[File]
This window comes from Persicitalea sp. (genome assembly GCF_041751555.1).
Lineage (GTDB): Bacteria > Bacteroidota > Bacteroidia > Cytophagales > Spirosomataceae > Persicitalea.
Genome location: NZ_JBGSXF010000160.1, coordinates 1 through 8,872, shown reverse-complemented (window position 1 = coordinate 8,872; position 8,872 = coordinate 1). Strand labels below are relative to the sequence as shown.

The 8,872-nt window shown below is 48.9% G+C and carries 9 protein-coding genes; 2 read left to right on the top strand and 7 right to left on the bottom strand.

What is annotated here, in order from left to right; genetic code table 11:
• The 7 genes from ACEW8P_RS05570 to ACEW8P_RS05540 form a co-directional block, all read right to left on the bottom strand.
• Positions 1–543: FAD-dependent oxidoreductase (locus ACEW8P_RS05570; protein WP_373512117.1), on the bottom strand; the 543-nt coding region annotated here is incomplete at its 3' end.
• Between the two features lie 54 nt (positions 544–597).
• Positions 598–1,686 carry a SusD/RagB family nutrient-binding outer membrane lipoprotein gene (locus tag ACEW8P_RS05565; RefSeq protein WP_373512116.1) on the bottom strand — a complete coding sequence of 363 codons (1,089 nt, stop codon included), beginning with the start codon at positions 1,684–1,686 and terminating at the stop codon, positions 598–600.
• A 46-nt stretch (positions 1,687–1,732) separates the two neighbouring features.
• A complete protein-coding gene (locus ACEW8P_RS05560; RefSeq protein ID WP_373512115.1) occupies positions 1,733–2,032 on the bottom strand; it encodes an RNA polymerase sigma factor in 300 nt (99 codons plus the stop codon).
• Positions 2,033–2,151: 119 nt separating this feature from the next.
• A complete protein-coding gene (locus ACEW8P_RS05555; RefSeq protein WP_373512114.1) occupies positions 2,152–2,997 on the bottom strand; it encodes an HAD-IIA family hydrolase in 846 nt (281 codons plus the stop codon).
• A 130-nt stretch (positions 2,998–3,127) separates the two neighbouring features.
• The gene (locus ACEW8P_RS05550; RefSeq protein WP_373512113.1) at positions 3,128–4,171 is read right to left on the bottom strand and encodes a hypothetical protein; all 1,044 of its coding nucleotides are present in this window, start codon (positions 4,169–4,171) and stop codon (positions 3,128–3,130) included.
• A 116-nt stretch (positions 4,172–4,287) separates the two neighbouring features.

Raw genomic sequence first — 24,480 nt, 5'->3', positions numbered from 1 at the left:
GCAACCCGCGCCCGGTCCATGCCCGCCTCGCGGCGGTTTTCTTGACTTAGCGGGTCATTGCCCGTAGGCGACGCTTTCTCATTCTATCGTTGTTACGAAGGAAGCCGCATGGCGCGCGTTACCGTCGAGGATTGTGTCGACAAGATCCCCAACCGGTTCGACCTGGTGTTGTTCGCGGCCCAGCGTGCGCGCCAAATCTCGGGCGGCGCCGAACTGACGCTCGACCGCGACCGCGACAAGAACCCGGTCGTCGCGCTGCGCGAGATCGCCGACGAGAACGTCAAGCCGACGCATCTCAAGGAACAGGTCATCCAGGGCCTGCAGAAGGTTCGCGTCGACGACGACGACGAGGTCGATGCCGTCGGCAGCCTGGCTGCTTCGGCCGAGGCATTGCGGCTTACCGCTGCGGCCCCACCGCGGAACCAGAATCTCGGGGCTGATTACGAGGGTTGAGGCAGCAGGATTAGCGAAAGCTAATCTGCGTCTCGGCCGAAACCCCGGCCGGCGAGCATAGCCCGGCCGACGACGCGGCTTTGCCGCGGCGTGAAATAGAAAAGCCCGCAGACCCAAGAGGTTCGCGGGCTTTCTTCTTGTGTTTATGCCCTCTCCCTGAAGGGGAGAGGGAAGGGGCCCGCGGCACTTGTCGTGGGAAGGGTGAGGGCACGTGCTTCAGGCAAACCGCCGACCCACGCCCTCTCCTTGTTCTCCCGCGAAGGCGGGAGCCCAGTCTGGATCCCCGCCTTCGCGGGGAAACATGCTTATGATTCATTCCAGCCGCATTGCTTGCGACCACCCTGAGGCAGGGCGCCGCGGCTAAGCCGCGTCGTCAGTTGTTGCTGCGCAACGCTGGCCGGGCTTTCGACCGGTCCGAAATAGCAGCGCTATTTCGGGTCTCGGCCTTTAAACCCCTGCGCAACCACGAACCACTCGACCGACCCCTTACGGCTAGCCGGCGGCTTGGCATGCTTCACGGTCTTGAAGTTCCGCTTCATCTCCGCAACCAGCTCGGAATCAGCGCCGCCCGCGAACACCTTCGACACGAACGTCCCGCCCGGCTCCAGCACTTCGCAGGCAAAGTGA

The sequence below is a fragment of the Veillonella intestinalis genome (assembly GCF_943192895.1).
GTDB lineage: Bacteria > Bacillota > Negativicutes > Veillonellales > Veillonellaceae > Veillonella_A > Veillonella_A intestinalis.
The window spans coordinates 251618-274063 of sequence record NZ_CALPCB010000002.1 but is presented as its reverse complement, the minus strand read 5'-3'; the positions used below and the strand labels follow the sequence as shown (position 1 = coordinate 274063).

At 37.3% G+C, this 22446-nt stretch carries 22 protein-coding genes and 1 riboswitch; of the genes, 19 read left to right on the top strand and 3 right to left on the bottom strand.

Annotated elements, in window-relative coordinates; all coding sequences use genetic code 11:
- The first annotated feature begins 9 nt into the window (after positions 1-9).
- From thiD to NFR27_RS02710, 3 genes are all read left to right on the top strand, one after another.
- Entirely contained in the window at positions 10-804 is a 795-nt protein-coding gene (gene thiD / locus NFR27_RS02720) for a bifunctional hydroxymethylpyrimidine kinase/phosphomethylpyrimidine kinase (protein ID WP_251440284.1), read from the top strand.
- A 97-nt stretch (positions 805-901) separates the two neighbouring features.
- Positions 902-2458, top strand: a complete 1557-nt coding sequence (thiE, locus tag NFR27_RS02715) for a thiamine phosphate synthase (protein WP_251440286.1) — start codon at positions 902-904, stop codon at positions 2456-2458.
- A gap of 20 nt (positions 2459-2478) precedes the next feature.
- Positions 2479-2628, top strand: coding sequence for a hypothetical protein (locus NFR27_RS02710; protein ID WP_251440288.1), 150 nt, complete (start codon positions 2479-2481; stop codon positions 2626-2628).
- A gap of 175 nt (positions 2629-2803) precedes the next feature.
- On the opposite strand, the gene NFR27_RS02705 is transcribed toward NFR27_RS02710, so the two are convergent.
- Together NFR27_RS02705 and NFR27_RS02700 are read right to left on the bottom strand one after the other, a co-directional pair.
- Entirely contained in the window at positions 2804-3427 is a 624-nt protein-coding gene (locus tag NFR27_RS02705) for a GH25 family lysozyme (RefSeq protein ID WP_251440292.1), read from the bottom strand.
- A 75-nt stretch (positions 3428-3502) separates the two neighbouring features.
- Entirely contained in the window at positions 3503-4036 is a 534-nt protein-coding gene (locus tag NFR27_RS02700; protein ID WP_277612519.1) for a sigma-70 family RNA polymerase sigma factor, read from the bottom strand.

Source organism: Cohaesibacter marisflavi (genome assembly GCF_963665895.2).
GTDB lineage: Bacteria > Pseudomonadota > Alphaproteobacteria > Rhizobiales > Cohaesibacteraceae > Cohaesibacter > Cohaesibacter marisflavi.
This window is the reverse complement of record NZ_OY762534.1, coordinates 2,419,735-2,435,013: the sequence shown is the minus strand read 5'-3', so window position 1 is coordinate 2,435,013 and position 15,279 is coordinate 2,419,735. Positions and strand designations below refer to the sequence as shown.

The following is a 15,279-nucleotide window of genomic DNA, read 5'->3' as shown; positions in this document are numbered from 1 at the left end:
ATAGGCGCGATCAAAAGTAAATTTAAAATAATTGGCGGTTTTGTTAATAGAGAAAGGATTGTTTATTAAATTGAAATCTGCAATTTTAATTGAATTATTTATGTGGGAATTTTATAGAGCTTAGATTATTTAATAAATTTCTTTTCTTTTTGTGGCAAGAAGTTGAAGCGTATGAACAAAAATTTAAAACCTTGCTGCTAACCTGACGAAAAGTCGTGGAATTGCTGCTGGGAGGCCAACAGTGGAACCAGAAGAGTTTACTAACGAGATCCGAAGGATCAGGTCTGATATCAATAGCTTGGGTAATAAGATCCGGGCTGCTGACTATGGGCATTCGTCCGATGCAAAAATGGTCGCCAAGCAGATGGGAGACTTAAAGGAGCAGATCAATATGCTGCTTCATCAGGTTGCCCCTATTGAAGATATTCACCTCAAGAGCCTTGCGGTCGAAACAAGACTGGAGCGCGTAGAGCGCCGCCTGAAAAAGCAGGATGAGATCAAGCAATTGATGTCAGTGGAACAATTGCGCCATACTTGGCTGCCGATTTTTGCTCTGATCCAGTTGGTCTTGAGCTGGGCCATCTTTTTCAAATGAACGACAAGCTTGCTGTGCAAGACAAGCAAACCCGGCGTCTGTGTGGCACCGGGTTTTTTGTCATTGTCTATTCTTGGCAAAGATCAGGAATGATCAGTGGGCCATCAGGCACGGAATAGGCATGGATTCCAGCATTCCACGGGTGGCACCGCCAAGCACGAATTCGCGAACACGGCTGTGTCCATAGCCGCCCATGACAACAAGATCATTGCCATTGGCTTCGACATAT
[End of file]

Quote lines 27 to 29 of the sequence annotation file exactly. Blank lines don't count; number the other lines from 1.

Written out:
- A 97-nt stretch (positions 805-901) separates the two neighbouring features.
- Positions 902-2458, top strand: a complete 1557-nt coding sequence (thiE, locus tag NFR27_RS02715) for a thiamine phosphate synthase (protein WP_251440286.1) — start codon at positions 902-904, stop codon at positions 2456-2458.
- A gap of 20 nt (positions 2459-2478) precedes the next feature.